"You tried to treat him and he didn't survive the treatment, did he?" asked Young. "How many patients survive your treatment?"

The climax came with vigilantes waiting outside as the mob brought out Uber who was "hanged" on a tree in front of the museum. The murderer's horse walked out from beneath him (both actors - Douglas County Commissioner Kelly Kite and Craig Ferris - were wearing a safety harness).

All actors were volunteers for this fundraiser for the two county museums, the Genoa Court House and the Carson Valley Museum & Cultural Center.

According to Laurie Hickey of the Douglas County Historical Society, over the five weekend shows the society made around $4,500 and was sold out every performance.

Another surprising perk was that ancestors of people involved in the historical hanging attended performances for the first time. The Frey family, descendants of the man who drove the wagon out from under Uber, traveled from Fallon to see the play. Relatives of Sheriff Brockliss, who live in Kansas but were in Nevada for another function and heard about the play, attended as well. And an ancestor of the victim, Hans Anderson, attended too. All of them said they really enjoyed the play and actually told of details about the event that hadn't been heard before, according to Hickey.

After the hanging, Lloyd Higuera, program producer of Douglas County Community Access TV Channel 26/19, read the following curse to the crowd:

The Curse

Those who had taken Adam Uber's life did not go unpunished. Each member of the lynching party suffered some sort of personal tragedy from which the legend grew.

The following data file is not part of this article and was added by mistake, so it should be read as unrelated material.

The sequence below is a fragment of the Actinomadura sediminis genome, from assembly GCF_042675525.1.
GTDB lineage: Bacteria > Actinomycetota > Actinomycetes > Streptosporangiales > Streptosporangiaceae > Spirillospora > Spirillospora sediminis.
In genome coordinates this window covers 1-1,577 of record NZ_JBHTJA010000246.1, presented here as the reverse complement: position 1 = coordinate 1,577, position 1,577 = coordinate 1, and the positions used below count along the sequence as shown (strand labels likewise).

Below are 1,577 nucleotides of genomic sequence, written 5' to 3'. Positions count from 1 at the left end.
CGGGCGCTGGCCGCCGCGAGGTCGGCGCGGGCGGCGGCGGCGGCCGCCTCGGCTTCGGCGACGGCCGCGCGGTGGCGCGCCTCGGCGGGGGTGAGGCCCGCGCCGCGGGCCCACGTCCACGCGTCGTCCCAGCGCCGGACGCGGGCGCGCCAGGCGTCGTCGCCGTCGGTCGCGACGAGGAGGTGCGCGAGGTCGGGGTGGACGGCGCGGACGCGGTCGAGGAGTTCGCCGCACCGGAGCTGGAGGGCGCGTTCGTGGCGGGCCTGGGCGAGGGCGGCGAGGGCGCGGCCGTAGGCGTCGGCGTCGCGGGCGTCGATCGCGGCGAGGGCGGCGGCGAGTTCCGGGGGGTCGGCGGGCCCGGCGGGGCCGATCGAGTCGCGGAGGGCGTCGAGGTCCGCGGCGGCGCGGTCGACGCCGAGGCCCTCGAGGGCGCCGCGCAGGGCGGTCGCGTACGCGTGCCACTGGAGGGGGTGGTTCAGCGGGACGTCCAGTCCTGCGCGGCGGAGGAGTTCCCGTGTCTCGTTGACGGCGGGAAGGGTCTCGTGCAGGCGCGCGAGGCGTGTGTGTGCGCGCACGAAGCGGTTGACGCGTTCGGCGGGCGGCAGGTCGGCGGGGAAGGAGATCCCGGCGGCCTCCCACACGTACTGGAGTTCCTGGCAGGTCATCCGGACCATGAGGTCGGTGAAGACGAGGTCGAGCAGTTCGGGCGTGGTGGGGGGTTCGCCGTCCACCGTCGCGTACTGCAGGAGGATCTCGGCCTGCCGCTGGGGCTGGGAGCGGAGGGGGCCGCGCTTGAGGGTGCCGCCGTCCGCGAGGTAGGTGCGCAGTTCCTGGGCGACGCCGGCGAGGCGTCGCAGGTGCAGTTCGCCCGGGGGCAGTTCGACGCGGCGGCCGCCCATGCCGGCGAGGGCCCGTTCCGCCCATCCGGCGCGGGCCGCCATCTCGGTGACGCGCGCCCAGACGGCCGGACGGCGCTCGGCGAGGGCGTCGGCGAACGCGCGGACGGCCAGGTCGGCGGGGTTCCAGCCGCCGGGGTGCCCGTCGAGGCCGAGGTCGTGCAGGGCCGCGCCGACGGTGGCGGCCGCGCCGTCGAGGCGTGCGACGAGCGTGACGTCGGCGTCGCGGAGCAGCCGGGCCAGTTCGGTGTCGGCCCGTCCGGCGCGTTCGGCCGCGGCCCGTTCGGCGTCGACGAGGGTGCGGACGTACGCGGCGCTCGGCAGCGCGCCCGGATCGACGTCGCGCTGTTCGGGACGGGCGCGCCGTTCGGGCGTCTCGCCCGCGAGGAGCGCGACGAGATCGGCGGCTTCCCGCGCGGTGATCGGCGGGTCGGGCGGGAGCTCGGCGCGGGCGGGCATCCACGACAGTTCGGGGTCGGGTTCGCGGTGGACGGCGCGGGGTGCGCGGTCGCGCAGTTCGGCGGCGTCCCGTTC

One mob member moved to Lovelock soon after the lynching. On the ranch they had a pump which was operated by a horse walking in a circle. His youngest daughter got tangled in the gears of the pump and was crushed to death before his eyes.

Another man's son was shot to death in Goldfield, along with two others. After this happened the father went insane and walked the floors constantly repeating how they had kicked, beat, and abused Uber before hanging him. Still another man was said to have moved to San Jose where he soon thereafter blew off his own head with a shotgun.

Another received his punishment when late one night a ghostly image appeared in the road and caused his horse to rear. The rider fell and was dragged until he lost his leg directly beneath the tree from which Uber had been hung. From that time on anyone who had to return home late at night across the valley took the long way around to avoid going by the hanging tree.

Two other men who had worked at the sawmill went crazy within a month after the lynching and suddenly died for unknown reasons two months later.

Another man who was said to be a member of the mob was preparing some ham and bacon one day when his child fell accidentally into the boiling vat of water and fat. Another child in the same family was run over by a hay wagon later in the same year.

Before Adam Uber was hanged he put a curse upon the mob which was to follow them up to their seventh generation.

It is still a belief by some of the older Carson Valley residents that the curse is still upon descendants of the lynch mob and the Valley itself.

The curse is said to have hit every family involved in one way or another. Who is to say this has no credence? Surely all of these incidents are not just mere occurrences.